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My waiting for global consensus offers me no benefit

Many narrow their focus to climate change, or even just carbon emissions. Consequently, they perceive a tragic, paralyzing “free-rider” dilemma: individuals enjoy the benefits of emissions while society bears the costs.

Overcoming such free-riding would require all to sign up for the common cause and contribute to the common good. But privately, a god number some may think, “Yes, the world needs less carbon in the atmosphere, but why should I sacrifice the convenience of using fossil fuels when others don’t?” This over-narrow perspective pervades environmental discussions, leading many to believe that the ecological challenge humanity faces is insurmountable. And all believe, it necessitates a “global consensus” or negotiations, something that seems to become more elusive with every COP meeting. Worse, frustration arises from the perceived lack of such consensus.


Others disengage, because they fear that the remedy would be worse than the disease. They view climate change as an  inconvenient truth, meaning that the more they know, the more responsible they feel for shouldering burdens and disadvantages. This argument echoes in every country: “Why should we act when we emit only a small percentage of the total?”


However, the challenge is broader, and therefore not dominated by free-riding dynamics. Recognizing that climate change and carbon emissions are symptoms of human demand surpassing the biosphere’s capacity reveals that “free-riding” is an important, but not the dominant dynamic. Climate change is ultimately a resource challenge. It affects resource security through erratic agricultural productivity, which can lead to stranded assets for those economies who cannot operate without fossil fuels, and exposes those to supply risks who cannot find functional substitutes to fossil fuels. Seeing the broader picture makes evident that the incentives to act are already in place, and waiting for global consensus is counterproductive; neglecting one’s own preparation for the predictable future.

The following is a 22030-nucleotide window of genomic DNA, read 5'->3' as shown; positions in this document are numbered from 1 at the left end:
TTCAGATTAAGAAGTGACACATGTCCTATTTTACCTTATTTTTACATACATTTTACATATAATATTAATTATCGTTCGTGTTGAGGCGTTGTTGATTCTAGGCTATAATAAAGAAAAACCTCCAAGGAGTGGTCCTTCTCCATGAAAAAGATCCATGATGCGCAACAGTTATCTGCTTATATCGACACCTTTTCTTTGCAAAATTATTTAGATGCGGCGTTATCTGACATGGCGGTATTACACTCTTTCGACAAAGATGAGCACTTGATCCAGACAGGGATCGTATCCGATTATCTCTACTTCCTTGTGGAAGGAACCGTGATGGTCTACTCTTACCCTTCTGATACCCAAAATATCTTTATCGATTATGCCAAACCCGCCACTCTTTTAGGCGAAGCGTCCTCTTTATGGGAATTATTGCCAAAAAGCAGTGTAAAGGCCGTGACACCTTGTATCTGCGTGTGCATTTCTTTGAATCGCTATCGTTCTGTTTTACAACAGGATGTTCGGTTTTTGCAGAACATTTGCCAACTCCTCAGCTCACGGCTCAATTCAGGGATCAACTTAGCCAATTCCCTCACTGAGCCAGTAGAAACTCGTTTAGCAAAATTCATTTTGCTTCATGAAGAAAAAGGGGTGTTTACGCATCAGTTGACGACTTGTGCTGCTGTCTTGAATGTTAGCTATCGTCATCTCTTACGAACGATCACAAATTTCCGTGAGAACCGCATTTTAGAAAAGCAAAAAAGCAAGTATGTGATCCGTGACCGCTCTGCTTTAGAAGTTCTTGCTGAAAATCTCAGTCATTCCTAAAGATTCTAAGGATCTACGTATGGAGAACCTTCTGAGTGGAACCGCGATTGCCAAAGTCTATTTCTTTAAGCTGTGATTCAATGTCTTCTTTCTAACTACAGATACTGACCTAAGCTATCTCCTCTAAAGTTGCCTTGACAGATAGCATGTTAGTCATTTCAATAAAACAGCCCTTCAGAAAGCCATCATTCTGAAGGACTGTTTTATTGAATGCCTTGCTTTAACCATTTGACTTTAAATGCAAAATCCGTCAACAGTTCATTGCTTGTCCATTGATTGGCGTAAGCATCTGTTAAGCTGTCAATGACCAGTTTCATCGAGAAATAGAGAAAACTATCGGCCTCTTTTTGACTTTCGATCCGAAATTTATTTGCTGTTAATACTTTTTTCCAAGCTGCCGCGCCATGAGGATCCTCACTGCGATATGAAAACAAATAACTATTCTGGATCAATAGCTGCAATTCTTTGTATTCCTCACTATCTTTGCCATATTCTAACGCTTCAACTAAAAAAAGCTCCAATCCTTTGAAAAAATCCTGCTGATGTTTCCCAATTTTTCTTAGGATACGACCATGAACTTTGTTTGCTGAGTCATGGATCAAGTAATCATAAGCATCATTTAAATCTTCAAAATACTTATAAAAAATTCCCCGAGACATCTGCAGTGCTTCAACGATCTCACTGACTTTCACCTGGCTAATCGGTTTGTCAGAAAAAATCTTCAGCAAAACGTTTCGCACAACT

Therefore, sufficient incentives to act are already in place, and waiting for global consensus is self-defeating: In fact, the less people worldwide prepare for a future of climate change and resource constraints, the higher the individual risk exposure. Inaction by others underscores the critical need for one’s own preparation, whether you are an individual, a company, a city, or a country.


The most effective preparations also benefit others as they reduce resource dependence and strengthen overall resilience. As the future approaches faster than businesses and cities can adjust their physical infrastructure, everyone is already late in the game. Waiting offers no benefit to the patiently passive. Clearly, understanding the future better has no downside; it empowers each one of us to make more informed decisions - decisions informed by overshoot as our context.



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